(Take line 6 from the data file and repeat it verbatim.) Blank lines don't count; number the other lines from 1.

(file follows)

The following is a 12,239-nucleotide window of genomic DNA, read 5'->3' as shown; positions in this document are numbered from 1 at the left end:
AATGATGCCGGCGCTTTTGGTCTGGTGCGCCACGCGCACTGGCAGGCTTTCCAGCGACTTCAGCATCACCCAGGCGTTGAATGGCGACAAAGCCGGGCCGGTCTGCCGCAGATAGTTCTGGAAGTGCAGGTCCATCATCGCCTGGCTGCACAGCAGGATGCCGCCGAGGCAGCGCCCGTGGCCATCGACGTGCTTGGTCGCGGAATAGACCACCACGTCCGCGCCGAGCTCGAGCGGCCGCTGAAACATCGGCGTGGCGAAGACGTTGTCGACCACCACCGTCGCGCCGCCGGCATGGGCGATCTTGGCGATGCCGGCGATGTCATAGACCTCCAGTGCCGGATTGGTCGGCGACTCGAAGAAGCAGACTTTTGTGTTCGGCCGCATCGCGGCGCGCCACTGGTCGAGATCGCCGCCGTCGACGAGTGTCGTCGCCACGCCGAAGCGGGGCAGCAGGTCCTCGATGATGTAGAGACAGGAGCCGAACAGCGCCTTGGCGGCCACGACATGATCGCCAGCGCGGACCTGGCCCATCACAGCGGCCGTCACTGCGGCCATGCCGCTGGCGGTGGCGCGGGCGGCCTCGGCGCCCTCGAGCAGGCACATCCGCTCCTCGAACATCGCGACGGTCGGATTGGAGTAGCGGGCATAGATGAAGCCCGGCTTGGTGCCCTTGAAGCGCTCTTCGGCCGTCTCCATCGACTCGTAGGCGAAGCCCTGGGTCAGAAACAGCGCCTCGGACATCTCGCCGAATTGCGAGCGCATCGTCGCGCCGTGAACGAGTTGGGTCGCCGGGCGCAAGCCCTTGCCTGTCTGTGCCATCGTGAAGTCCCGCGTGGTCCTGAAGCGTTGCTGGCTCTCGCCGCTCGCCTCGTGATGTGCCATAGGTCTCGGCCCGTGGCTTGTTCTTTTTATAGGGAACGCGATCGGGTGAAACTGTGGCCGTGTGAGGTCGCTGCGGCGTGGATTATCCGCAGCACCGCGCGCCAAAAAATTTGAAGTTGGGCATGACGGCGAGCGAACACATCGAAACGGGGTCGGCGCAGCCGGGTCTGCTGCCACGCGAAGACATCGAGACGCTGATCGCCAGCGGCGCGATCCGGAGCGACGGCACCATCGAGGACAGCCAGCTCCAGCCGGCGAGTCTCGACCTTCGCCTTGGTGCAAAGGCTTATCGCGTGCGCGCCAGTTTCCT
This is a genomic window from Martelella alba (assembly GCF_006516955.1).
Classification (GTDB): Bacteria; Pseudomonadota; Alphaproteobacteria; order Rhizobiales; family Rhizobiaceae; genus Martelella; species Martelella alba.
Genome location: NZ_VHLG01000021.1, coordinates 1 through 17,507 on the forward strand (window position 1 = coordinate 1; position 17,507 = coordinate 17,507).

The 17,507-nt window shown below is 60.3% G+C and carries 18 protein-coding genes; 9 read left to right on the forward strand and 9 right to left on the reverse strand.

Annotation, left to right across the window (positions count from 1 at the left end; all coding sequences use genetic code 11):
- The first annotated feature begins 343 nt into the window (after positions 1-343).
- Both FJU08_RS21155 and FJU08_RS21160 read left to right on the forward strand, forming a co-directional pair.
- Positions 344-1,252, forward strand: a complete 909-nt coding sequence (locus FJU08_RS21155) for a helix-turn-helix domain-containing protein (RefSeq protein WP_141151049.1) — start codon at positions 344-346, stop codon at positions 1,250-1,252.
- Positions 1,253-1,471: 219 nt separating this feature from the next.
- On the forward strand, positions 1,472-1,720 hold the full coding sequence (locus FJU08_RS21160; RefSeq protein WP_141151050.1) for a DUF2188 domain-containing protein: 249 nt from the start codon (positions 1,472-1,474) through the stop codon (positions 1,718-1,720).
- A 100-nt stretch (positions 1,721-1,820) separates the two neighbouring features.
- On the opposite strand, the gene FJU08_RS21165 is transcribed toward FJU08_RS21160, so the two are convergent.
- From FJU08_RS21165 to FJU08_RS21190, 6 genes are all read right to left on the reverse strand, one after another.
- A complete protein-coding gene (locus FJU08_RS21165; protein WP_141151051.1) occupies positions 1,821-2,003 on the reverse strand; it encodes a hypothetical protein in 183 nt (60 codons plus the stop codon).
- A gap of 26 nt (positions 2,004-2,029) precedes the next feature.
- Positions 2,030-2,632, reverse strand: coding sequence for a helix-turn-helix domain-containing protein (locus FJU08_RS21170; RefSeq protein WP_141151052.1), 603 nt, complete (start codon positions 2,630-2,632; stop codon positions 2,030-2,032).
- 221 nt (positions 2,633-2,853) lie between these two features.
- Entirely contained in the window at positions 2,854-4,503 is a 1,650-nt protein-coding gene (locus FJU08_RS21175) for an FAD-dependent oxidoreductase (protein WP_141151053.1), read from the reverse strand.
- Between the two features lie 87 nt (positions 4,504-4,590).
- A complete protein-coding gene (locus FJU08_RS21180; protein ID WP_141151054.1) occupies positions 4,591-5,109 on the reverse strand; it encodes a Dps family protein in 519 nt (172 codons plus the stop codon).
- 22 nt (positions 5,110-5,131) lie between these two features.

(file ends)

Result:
The 17,507-nt window shown below is 60.3% G+C and carries 18 protein-coding genes; 9 read left to right on the forward strand and 9 right to left on the reverse strand.